This track invites STS scholars to critically reflect on their conceptual and empirical approaches to futures, imaginaries and the promissory. It encourages contributors to think about 'our' own place in the academic literature on futures.
With its thematic focus on spaces and futures, this conference offers an opportunity to highlight the unique contribution of STS to making potentially desirable and even affirmative futures possible. Therefore, this track will bring together contributions that recognise the possible place of STS in re-making 'the future of the future'. In the 1960s, social scientists on both sides of the Atlantic sought to create a new intellectual space for engaging with the future. That engagement, however, was short-lived. Urry (2008) claims that social scientists have tended to retreat from playing a role in articulating imagined alternative futures. However, since the late 1990s new strands of scholarship on the future have emerged out of STS, and in parallel to STS, that offer new challenges and opportunities for conceptualising the onto-epistemological status of the future and for making interventions into 'lived futures'. Following Adam (2011), we argue that it is difficult to defend a 'future-less' STS given the long term and often unknown effects of contemporary technoscientific practices.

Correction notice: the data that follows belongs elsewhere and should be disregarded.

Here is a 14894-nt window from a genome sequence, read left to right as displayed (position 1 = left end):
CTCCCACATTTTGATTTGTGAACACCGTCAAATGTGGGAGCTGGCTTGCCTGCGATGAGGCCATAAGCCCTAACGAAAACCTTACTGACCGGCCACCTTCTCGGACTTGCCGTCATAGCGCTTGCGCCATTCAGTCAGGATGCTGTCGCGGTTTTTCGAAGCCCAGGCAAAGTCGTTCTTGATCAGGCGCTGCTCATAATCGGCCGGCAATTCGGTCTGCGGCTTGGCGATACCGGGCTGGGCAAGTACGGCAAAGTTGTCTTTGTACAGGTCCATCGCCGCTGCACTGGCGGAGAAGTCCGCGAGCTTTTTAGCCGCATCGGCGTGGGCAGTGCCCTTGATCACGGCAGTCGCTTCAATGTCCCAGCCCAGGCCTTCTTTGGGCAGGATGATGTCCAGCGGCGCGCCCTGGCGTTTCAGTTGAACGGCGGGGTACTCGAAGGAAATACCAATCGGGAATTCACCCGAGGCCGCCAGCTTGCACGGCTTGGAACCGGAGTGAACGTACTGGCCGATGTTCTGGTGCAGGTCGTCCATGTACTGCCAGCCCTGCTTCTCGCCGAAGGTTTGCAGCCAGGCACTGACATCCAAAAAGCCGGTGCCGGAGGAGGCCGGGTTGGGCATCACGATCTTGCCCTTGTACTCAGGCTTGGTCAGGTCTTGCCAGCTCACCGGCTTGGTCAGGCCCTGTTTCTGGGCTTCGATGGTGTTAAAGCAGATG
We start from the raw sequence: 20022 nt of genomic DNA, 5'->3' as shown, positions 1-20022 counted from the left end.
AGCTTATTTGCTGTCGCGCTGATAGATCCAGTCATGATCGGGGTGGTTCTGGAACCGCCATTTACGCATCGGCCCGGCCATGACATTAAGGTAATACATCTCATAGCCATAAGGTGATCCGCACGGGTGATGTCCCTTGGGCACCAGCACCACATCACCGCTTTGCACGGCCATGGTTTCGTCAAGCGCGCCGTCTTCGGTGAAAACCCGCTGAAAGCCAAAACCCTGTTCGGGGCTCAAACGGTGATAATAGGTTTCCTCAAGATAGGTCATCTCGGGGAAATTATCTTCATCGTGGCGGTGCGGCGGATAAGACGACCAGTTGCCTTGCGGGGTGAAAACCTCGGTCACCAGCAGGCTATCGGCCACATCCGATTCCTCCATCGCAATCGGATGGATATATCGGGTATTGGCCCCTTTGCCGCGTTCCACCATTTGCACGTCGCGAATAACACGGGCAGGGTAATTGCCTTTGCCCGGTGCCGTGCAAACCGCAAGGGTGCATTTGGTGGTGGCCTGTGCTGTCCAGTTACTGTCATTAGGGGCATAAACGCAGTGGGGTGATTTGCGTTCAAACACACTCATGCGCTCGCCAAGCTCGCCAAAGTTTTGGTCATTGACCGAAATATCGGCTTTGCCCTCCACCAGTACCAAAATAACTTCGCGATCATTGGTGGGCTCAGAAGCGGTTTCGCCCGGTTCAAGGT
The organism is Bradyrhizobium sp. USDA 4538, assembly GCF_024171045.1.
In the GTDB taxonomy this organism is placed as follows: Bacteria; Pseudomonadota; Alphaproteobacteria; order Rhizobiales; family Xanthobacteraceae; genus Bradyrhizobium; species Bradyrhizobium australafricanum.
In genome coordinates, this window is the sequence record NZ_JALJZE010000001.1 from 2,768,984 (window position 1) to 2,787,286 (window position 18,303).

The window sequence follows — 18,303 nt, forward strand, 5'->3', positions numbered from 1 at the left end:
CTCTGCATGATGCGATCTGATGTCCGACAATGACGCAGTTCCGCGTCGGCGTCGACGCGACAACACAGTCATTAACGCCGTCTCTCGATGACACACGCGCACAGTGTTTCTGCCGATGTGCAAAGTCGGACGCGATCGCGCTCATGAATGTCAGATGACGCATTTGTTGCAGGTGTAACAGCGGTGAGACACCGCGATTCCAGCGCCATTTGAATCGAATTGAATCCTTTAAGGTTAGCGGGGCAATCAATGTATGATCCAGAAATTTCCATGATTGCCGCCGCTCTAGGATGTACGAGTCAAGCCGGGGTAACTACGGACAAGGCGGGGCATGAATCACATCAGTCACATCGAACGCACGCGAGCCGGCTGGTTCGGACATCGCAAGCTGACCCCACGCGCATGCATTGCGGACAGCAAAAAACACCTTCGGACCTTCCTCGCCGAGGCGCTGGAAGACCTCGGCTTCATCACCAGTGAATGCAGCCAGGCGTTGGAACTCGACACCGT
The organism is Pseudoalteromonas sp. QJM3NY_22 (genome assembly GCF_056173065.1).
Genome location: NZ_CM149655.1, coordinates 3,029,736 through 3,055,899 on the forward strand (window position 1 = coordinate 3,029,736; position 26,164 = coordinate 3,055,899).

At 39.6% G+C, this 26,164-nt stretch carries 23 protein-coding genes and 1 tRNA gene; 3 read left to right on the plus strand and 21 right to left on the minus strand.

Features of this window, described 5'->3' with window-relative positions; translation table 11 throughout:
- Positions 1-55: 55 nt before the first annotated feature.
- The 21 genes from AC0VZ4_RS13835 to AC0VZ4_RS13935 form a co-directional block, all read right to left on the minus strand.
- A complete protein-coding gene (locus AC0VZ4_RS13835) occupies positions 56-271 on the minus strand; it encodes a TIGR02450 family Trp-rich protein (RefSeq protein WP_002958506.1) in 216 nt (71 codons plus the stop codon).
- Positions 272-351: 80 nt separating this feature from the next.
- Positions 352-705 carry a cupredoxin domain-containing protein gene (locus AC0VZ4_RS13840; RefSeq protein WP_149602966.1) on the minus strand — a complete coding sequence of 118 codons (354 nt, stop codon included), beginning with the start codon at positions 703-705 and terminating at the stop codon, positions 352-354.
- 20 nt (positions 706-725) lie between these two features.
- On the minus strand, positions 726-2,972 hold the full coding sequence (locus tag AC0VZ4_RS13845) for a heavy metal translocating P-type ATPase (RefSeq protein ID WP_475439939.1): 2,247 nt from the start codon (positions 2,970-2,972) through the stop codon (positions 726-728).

How might we engage with the future as both an imaginary and material process of unfolding, projecting and extrapolating, as both temporal and spatial? What is the relationship between imaging and intervening, promising and delivering, representing and materialising? Through this track speakers can debate and discuss a range of themes including latency and legacy, disasters and disaster planning, techno-utopianism and dystopianism, the promissory imaginary, the performativity of the future, memory and nostalgia, extrapolation and projection, and many more themes neither predictable nor anticipated.